An image from the Neandertal Museum

Neandertals lived in parts of Eurasia between around 200,000 to 25,000 years ago. They have left bones, tools, and mystery, as we wonder how similar their lives were to our own. Here, we ask: what might a Neandertal father have been like? Piecing together bits of evidence from these extinct cousins of ours, how familiar might those Neandertal dads have looked? The following scenario is consistent with the latest research in Neandertal bones, archaeology, and genetics, but of course stretches the limits of available data too.

Imagine a Neandertal man picking up his spear. He checks to ensure the stone tip is hafted. He leaves the warmth of a fire with others—other men, but also some women and children, who might help in that day’s hunt for food. They find some berries and roots. They find some tracks. Eventually, they’re on a daytime prowl, pursuing a wooly rhinoceros.

The father gets close to his quarry. He stabs. He’s knocked down by the angered and weakened rhino. He stabs again. He’s knocked down again, taking a sharp blow to his arm, one that will mark his bones eternally. With others’ help, they eventually pull down their target. They have a bonanza. The father has succeeded in his aim; one of his jobs is to help provision his family.

Chunks of the meat are cooked back at the camp. The group enjoys their fill. The man sits by his partner and near his kids. He shares the moment with other kin; there are 10 of them living together. Satisfied, and the fire waning, he will fall asleep near his partner and kids. He wakes occasionally, hears his infant son nuzzle for milk, and both his son and he himself fall back asleep.

That night marks this father’s last. The next day brings his death. It’s a cruel end, a grim day, but one foreshadowing the eventual demise of his entire kind. A Neandertal father lives in a dangerous world. There are threats. Large animals loom on the landscape, even if they’d prefer some other quarry. But other Neandertals, who also possess spears and sharpened stones, are threats too. For that next day a murder takes place. Another Neandertal group catches the father off guard, and kills him. They butcher him, eating his flesh, as those other Neandertals seek their own sustenance through this occasional resort to cannibalism.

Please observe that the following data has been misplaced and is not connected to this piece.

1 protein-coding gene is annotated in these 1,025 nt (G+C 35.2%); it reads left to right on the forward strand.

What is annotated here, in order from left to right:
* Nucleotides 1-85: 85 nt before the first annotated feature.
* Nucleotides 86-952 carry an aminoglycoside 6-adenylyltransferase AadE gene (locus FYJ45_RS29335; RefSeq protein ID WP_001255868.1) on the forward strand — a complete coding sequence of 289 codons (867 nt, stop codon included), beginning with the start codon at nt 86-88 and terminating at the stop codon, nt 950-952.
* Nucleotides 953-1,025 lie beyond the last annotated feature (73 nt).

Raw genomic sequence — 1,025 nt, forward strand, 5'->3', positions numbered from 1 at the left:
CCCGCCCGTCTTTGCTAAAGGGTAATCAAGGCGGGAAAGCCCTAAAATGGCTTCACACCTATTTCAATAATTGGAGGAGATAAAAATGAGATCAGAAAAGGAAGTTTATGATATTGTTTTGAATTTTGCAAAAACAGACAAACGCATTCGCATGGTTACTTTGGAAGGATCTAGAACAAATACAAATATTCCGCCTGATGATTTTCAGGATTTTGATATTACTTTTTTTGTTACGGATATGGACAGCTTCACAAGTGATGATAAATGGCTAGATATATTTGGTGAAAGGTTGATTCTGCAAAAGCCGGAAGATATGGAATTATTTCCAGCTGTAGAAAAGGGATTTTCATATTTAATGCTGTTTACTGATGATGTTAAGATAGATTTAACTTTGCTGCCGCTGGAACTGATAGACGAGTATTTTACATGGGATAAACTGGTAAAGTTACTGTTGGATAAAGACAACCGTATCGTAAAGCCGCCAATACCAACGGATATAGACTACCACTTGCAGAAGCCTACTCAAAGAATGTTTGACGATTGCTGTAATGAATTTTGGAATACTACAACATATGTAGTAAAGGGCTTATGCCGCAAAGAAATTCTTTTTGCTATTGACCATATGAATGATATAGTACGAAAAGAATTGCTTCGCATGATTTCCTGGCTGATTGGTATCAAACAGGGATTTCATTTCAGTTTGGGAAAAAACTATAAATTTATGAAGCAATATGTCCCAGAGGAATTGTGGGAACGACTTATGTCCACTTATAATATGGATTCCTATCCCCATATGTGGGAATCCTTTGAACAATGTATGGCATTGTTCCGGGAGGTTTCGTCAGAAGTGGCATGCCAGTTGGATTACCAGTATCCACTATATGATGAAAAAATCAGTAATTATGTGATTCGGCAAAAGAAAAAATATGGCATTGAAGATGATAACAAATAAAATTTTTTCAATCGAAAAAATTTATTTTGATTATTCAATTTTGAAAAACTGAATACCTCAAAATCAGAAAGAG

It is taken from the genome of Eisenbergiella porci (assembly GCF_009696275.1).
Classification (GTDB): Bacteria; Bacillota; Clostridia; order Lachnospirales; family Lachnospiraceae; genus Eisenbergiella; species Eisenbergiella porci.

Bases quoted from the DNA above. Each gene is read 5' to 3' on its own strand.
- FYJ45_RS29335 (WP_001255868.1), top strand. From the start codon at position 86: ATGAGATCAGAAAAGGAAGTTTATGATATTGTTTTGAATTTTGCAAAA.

In this world, a Neandertal father lives in a long-term, mostly monogamous relationship (marked with any equivalent of a marital ceremony?), and knows and cares for his kids. He helps in protection and provisioning, and has an emotional presence, often with his partner and their children in camp and while foraging. He helps unceremoniously bury his family, which happens all too often. Sometimes, he watches his kids grow, and his sons become fathers themselves. There are pleasures and challenges, even if those are not recorded in a Neandertal father’s remains. If we could shake any more details free from him, what more would we wonder about a Neandertal father?

For a good, current overview of Neandertals and other hominin cousins of ours, check out Ian Tattersall’s (2012) Masters of the Planet.

The Evolving Father

How fatherhood differs across cultures and through time
Peter B. Gray, Ph.D.

Peter B. Gray, Ph.D., is an associate professor of anthropology at the University of Nevada, Las Vegas. He is the co-author of Fatherhood.

Kermyt G. Anderson, Ph.D.

Kermyt G. Anderson, Ph.D., is an associate professor of anthropology at the University of Oklahoma. He is the co-author of Fatherhood.

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